Although professional journals wield substantial influence over medical research and practice, very few of the publications report conflicts of interest held by their editorial staffs, potentially undermining confidence in the role they play in medicine, a new study finds.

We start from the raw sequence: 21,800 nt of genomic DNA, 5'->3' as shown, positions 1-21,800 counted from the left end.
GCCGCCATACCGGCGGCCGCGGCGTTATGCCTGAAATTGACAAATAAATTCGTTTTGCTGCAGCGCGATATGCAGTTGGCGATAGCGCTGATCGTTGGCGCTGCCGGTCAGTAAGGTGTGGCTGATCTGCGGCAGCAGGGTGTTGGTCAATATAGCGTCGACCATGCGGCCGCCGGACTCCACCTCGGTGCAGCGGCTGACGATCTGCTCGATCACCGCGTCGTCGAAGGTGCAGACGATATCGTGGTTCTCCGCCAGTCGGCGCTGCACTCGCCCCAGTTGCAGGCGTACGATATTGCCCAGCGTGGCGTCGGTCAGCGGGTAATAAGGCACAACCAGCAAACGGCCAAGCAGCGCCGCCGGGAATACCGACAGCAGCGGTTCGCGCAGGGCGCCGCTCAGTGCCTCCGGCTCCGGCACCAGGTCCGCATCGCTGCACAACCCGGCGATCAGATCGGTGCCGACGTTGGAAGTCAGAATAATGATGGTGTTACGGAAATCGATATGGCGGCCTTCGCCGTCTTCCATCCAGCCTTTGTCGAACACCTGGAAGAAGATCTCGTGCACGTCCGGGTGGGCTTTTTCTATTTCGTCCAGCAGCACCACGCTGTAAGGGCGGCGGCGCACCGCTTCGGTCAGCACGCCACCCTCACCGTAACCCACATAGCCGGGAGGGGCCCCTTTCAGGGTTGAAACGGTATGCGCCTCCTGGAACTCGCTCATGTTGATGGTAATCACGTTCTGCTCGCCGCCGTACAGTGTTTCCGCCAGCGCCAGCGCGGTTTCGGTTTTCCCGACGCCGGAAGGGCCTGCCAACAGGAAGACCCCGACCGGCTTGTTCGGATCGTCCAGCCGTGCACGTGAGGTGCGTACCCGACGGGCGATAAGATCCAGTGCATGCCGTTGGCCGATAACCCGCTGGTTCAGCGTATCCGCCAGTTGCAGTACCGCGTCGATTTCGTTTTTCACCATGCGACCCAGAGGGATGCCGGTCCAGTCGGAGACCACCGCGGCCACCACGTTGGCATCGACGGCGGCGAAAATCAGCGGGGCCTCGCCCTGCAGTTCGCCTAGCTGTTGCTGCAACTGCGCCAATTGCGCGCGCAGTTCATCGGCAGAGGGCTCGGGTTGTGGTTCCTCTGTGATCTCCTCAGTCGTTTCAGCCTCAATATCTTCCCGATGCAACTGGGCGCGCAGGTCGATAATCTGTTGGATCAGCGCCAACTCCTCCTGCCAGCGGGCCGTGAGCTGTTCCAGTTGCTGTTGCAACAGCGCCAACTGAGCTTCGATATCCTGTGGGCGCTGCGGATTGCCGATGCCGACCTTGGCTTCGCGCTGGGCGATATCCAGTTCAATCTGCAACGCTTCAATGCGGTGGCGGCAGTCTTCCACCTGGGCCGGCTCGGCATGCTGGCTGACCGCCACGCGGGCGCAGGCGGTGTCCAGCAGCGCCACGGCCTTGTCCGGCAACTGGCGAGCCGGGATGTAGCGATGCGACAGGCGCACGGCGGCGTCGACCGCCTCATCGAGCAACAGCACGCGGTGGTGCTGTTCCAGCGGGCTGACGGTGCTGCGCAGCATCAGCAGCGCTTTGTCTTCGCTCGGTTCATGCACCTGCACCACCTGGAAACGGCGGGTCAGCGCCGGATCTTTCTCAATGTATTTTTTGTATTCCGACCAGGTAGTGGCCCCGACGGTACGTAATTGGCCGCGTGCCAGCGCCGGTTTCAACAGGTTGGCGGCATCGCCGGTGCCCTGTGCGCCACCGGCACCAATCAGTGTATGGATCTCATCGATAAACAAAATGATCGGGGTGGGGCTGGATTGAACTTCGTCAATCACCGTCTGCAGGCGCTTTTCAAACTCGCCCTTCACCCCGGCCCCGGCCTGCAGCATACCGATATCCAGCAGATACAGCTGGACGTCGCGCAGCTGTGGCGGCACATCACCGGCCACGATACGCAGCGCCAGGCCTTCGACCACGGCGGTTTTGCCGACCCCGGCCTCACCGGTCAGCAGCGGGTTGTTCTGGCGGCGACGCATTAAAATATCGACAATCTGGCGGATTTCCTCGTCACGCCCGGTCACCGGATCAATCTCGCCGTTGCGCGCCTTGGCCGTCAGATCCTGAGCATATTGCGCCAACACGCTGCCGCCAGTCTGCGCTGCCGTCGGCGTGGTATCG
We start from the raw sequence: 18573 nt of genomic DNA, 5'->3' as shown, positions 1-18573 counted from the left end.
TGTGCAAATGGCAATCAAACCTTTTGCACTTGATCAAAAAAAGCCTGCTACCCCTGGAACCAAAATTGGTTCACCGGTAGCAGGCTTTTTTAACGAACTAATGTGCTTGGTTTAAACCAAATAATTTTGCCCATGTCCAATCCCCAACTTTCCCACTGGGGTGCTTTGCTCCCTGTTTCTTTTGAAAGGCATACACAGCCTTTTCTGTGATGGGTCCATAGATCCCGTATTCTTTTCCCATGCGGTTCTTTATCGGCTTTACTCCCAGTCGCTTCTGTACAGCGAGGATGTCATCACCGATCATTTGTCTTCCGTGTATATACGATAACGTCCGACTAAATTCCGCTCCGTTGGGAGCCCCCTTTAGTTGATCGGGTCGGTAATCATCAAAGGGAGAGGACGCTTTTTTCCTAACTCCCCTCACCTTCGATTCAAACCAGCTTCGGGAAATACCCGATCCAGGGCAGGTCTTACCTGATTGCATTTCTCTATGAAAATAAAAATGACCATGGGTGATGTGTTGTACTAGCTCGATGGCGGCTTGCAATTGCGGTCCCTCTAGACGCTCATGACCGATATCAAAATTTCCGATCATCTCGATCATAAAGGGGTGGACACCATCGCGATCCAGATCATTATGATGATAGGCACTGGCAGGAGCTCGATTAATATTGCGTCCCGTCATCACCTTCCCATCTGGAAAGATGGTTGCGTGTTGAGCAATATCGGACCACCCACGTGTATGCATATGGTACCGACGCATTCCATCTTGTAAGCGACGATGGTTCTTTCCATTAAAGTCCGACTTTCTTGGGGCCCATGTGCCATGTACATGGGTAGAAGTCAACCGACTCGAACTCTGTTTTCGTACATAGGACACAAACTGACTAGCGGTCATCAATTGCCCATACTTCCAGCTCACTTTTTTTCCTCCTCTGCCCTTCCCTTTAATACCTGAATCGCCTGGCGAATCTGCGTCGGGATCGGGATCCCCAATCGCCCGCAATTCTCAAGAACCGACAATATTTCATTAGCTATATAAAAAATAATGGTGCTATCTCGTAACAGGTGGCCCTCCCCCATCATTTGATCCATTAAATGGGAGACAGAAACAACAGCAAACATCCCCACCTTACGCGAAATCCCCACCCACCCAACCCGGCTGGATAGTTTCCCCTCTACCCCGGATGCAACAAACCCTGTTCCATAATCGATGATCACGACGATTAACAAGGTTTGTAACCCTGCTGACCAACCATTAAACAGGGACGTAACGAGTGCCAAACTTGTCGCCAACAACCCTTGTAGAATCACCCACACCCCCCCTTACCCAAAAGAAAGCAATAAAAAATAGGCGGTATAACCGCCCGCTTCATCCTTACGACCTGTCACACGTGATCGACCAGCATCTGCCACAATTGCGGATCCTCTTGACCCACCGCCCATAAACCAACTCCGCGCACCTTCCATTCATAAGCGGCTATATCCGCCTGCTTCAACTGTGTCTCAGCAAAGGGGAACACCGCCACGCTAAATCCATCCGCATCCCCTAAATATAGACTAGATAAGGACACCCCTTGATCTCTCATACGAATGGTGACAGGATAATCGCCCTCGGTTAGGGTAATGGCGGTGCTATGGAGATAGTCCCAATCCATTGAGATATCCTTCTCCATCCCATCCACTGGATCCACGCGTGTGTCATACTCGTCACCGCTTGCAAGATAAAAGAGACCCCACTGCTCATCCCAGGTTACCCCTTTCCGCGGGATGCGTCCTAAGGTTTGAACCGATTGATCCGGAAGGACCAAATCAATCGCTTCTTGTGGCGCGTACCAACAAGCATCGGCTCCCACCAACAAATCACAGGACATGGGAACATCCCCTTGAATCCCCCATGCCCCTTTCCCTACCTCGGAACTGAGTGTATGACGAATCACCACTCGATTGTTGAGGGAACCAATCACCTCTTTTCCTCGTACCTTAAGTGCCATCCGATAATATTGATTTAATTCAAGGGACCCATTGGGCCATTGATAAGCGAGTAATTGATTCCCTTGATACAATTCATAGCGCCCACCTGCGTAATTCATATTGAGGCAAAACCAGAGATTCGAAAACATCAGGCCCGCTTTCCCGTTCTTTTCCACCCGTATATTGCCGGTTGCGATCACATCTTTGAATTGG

To wit, 129 of 130 high-impact medical journals that were reviewed required authors to disclose conflicts, but only 16 of those same journals — or 12% — reported potential conflicts held by individual editors. Meanwhile, in half of 26 journal categories examined — mostly, medical specialties — not one journal provided public disclosure of conflicts held by individual editors.

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